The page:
Euroatlantic Integration in Western Balkans: Lessons for Ukraine

Vitalii Martyniuk
Master of International Relations, Executive Director of the Centre for Global Studies ‘Strategy XXI’

DOI 10.37837/2707-7683-2020-40

Abstract. Ukraine’s constitutionally enshrined goal to become a NATO member encourages the state to more intensively explore and utilise the experience of the countries that have recently joined the Alliance, i.e. the countries of the Western Balkans. Their NATO integration comes amid relatively recent independence, resolution of post-war problems, and countering Russia’s influence in the region. This issue is similar for Ukraine, and therefore the article is devoted to studying the attitude and requirements of NATO to new candidate countries and a comparative analysis of the key features of Euro-Atlantic integration in the Western Balkans and mechanisms to counter them employed by Russia.
The stability of the Western Balkans is seen by the Alliance as one of the key factors in Euro-Atlantic security, and NATO has made a political decision on the membership of the states of the region, some of which – Slovenia, Croatia, Albania, Montenegro, and North Macedonia – have already achieved this goal. NATO is not reducing its focus on the region, as Bosnia and Herzegovina is still a candidate country. The Alliance is also developing an in-depth partnership with Serbia to transform the region into an area of peace, security, and stability.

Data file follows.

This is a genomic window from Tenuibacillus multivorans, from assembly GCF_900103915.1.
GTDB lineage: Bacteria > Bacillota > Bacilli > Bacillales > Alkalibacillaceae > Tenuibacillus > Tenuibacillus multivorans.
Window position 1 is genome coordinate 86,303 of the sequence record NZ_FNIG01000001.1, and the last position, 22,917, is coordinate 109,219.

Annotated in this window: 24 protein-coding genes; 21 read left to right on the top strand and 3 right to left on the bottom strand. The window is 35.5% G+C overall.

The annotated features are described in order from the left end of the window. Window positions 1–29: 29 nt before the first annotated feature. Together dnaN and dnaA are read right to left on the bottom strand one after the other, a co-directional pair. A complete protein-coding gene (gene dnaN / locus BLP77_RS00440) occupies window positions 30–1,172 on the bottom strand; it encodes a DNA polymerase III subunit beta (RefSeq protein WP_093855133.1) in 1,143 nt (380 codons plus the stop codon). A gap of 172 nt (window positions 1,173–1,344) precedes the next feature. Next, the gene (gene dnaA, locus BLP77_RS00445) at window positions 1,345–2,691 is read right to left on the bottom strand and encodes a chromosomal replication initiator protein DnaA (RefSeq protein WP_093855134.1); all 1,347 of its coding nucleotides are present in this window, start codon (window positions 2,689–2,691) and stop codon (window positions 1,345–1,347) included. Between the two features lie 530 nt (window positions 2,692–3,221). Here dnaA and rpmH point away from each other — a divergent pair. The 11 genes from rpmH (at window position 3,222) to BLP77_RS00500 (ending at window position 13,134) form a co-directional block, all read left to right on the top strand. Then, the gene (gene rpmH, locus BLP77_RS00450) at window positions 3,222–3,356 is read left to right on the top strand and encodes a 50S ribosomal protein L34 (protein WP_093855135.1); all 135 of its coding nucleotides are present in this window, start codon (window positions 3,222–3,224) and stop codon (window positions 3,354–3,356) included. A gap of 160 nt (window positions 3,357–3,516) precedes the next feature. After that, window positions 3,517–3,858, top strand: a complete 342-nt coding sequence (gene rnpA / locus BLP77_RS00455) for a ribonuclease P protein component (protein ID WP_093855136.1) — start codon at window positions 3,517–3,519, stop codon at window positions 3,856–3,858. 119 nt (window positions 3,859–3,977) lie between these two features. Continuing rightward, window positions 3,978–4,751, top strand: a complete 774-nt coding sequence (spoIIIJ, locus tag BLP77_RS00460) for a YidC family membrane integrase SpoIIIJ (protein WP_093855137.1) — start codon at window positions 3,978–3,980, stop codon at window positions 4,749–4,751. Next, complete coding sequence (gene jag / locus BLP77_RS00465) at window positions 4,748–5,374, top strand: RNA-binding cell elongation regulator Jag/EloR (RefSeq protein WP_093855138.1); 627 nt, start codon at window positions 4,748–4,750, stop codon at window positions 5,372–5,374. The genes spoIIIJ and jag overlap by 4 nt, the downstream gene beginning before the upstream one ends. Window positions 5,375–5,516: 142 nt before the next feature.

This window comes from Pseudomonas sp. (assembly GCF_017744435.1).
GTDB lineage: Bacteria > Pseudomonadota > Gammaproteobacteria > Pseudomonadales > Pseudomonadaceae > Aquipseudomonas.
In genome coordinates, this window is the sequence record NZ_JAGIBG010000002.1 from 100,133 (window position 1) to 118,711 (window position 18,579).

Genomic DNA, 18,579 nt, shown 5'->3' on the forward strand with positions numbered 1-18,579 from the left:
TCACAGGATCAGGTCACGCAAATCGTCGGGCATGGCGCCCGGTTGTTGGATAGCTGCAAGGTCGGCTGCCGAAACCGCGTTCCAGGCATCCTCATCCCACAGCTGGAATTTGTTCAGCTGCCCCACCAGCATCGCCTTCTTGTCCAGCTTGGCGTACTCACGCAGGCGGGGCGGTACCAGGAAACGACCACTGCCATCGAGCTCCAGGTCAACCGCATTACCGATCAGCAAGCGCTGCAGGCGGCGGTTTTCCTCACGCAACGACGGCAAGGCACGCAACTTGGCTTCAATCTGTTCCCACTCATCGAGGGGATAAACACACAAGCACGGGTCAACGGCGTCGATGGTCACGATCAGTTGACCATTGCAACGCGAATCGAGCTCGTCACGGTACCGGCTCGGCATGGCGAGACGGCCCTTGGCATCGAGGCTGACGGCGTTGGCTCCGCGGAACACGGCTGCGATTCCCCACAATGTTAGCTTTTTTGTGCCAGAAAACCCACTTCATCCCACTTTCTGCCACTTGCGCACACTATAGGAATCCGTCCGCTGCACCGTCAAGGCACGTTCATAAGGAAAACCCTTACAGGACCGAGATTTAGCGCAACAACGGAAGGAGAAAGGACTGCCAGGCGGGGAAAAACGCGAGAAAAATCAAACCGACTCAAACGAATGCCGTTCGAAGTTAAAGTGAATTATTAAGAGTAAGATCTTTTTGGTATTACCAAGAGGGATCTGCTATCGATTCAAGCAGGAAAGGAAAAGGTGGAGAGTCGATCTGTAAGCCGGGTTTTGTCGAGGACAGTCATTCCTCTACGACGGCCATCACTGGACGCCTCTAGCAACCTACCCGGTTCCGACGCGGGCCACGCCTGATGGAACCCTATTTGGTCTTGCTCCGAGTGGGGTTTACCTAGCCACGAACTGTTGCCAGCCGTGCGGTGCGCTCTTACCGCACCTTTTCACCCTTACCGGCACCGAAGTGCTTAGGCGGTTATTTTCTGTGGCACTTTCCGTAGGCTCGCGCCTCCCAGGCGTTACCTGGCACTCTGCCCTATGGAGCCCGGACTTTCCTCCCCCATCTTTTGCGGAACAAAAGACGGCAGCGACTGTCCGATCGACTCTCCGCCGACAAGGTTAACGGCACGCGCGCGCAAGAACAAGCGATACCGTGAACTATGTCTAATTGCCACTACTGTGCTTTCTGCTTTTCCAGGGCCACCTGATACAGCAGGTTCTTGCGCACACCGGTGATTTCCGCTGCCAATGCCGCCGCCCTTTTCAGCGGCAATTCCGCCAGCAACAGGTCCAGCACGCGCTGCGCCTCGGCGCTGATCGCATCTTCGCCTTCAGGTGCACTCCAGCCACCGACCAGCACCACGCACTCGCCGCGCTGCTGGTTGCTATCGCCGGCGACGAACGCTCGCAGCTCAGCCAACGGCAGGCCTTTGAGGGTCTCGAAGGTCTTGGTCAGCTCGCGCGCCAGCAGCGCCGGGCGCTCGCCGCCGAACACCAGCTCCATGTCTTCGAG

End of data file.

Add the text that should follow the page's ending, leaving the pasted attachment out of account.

Russia’s priority goal is to prevent Ukraine from joining NATO, as this will mean the final withdrawal of our country from the sphere of Russian influence. Meanwhile, Moscow will continue its anti-Alliance activities in the Western Balkans, pursuing a dual goal of diverting NATO’s attention from Ukraine’s Euro-Atlantic integration and maintaining and strengthening its influence in the region.
The conclusions made in the article can be used to further develop Ukraine’s cooperation with NATO, prepare the country for membership in the Alliance and in the process of writing annual national programmes and planning activities for their implementation.